Jesus was betrayed, arrested, falsely accused, tried, scourged, and beaten. Jesus carried his cross, was crucified, and with his words, “It is finished” (Jn 19:30), Jesus died. The gift of a crucifix is that it represents for us the moment of the death of Jesus. Having a crucifix is not a morbid fascination with death, nor a rejection of his resurrection. The crucifix is not a magic talisman, but a sacramental, that helps us to remember the reality of what the Son of God, who became one with us, did. Jesus embraced humanity all the way even unto his death, giving his life for us that we might have the opportunity to be born again, to be one with him, and live with him forever. Without the crucifixion, there would have been no resurrection.
On this Good Friday, let us spend time in venerating Jesus on the Cross, meditating before a crucifix, before this expression of the most intimate act of Love ever expressed in human history. This icon expresses the wonderful bestowal of the grace of God upon humanity, in that it reminds us that we have a God who has experienced and understands betrayal, loss, suffering, pain, anguish, and even death. Jesus is relevant to our lives because he meets us in the chaos of our lives.
In making time to be still and look upon the cross upon which he died, seeing his body slumped and lifeless, we can call to mind the times we have been betrayed, the struggles, trials, pains, sorrows, loss that we have or are enduring right now. Through any of the above, with each conflict or experience of injustice, we can be comforted in knowing that Jesus understands because he has experienced them all.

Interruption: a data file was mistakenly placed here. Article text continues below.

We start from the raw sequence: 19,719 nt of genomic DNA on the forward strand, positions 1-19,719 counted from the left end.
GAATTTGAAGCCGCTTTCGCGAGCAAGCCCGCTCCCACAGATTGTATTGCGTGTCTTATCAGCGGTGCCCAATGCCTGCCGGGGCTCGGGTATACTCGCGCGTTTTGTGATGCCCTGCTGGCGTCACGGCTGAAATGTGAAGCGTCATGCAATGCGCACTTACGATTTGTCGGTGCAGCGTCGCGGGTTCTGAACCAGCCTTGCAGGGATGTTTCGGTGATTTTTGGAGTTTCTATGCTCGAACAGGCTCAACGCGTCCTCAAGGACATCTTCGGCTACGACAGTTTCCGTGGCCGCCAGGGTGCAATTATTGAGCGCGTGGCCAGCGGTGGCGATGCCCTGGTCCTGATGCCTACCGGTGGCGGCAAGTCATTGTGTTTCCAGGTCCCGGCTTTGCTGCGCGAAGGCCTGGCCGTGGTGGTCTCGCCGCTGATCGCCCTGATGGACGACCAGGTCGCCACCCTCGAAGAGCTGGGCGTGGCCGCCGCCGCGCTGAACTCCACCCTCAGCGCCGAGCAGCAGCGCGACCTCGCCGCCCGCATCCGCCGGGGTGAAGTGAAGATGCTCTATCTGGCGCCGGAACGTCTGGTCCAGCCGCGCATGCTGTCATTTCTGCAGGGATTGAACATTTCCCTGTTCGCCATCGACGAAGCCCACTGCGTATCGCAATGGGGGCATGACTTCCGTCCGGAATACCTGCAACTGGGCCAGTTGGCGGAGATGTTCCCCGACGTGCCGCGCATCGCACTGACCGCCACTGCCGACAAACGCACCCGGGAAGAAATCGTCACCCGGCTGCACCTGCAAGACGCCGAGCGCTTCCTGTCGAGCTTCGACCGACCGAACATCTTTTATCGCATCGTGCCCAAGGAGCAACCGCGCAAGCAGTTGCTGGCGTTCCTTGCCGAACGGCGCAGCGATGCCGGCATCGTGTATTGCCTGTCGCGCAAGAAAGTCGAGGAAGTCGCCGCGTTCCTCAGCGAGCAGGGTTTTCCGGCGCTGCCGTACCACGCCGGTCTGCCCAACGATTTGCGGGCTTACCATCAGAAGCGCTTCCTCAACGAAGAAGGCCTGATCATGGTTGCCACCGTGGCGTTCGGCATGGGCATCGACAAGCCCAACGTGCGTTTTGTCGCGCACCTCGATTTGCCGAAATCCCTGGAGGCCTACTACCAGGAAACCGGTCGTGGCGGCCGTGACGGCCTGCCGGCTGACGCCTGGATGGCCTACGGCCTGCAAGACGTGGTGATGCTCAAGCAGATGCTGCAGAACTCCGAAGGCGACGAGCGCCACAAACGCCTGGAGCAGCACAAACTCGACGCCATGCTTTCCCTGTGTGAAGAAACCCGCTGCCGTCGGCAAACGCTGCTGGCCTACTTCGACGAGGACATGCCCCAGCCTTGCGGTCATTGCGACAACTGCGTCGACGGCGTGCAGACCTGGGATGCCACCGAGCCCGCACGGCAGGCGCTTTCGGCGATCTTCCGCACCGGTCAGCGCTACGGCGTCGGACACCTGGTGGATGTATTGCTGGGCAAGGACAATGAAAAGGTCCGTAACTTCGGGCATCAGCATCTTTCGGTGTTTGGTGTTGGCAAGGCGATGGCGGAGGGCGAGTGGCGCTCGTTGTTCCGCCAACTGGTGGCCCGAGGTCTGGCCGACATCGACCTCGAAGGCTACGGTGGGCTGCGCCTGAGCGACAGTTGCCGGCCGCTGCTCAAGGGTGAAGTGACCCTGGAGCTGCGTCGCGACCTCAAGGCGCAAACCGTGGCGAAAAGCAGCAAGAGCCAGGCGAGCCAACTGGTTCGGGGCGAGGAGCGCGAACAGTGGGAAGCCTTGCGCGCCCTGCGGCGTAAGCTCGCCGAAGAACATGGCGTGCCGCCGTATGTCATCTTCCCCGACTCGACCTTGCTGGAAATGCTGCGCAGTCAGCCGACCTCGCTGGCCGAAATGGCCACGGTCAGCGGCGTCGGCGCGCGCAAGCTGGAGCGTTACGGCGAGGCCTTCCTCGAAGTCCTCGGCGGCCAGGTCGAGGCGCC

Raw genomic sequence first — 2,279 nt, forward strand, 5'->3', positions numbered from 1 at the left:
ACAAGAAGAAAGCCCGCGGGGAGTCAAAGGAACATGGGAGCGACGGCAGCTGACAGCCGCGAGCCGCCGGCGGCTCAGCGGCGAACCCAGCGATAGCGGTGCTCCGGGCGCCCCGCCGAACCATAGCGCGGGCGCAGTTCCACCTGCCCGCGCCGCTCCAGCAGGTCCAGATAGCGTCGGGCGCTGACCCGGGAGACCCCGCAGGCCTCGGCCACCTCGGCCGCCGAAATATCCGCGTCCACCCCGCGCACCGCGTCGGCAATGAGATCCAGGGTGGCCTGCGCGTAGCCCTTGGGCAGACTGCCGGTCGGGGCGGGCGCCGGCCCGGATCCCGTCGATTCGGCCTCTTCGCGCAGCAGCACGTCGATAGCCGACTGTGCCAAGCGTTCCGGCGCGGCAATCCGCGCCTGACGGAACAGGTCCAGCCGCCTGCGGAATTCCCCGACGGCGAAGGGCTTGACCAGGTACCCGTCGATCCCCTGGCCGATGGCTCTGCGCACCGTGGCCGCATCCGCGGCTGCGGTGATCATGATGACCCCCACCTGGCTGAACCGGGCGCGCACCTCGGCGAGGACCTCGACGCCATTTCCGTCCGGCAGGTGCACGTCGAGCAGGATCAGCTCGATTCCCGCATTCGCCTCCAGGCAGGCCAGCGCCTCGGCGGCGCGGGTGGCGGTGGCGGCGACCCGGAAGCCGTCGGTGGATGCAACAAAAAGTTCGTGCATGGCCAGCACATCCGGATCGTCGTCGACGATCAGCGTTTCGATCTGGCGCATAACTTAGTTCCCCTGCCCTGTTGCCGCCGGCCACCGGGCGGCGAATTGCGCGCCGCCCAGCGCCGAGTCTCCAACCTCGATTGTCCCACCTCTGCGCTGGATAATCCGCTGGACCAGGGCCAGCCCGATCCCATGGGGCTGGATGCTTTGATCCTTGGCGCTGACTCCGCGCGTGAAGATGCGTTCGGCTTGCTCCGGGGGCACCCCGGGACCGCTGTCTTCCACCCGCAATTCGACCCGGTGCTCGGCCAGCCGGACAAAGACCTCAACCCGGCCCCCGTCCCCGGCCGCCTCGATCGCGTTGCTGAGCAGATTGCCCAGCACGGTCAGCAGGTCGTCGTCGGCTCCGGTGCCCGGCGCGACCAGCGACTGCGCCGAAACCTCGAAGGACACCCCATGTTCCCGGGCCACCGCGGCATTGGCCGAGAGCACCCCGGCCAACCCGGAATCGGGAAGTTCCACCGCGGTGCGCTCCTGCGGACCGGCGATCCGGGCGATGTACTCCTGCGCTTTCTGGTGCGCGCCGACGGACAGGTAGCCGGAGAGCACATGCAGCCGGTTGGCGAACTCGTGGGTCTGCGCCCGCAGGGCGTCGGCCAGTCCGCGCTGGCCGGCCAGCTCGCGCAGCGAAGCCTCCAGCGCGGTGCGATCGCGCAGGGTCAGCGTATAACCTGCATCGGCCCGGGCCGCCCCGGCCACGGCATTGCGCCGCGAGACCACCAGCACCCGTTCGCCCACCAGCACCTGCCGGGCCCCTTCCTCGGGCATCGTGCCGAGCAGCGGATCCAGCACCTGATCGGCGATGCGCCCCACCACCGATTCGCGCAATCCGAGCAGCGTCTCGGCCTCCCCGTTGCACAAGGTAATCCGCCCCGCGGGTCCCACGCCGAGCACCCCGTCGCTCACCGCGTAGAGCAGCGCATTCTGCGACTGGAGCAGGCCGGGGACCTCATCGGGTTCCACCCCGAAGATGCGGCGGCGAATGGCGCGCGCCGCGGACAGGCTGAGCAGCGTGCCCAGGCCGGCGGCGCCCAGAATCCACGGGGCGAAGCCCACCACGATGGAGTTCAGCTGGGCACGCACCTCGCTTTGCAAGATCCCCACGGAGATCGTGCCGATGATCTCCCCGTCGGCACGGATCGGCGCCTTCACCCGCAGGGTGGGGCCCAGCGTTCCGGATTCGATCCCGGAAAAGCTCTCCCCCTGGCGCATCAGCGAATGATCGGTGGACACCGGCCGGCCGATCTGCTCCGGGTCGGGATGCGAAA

Making time to gaze upon the crucifix in times of fear, anxiety, temptation or indecision, can give us the strength and courage to endure or go through what lies before us. Jesus with his arms outstretched represents for us his eternal welcome, that he loves us more than we can ever mess up and he loves us more than we can ever imagine.
When we resist running from our trials, our suffering, and our pain, and instead face them, we will find that Jesus is waiting for us with his arms outstretched and wide open. Jesus meets us in the midst of our chaos, in the depths of the whirlwind of our deepest hurts, struggles, and confusion, when and where we need him most.
This is why we venerate Jesus on the cross today, this is why today is Good Friday, so we remember that death does not have the final word, for Jesus conquered death. This is why we can say with St. Paul, “Where, O death is your victory? Where, O death is your sting” (1 Cor 15:55). Jesus did not leave us orphans when he died on the Cross. Jesus conquered death for us and became the first born of the new creation. We are not alone. Jesus is present with us in whatever we may be dealing with, now, always and forever.
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Photo: Outside St Peter Catholic Church, Jupiter, FL after Holy Thursday Mass – “Where, O death, is your sting?”
Link for the Mass readings for Good Friday, April 18, 2019: http://www.usccb.org/bible/readings/041919.cfm

2 thoughts on ““Where, O death, is your victory?”

  1. Thank you for your sharing on the day of Good Friday.
    Jesus wants us to imitate Him in everything that we do as per his teachings and become his true disciples. The heavy cross and the burden which he carried on himself is for the forgiveness of our sins and asking all to repent.
    His words will never have any end, it is eternal. Thank you for sharing.

    Like

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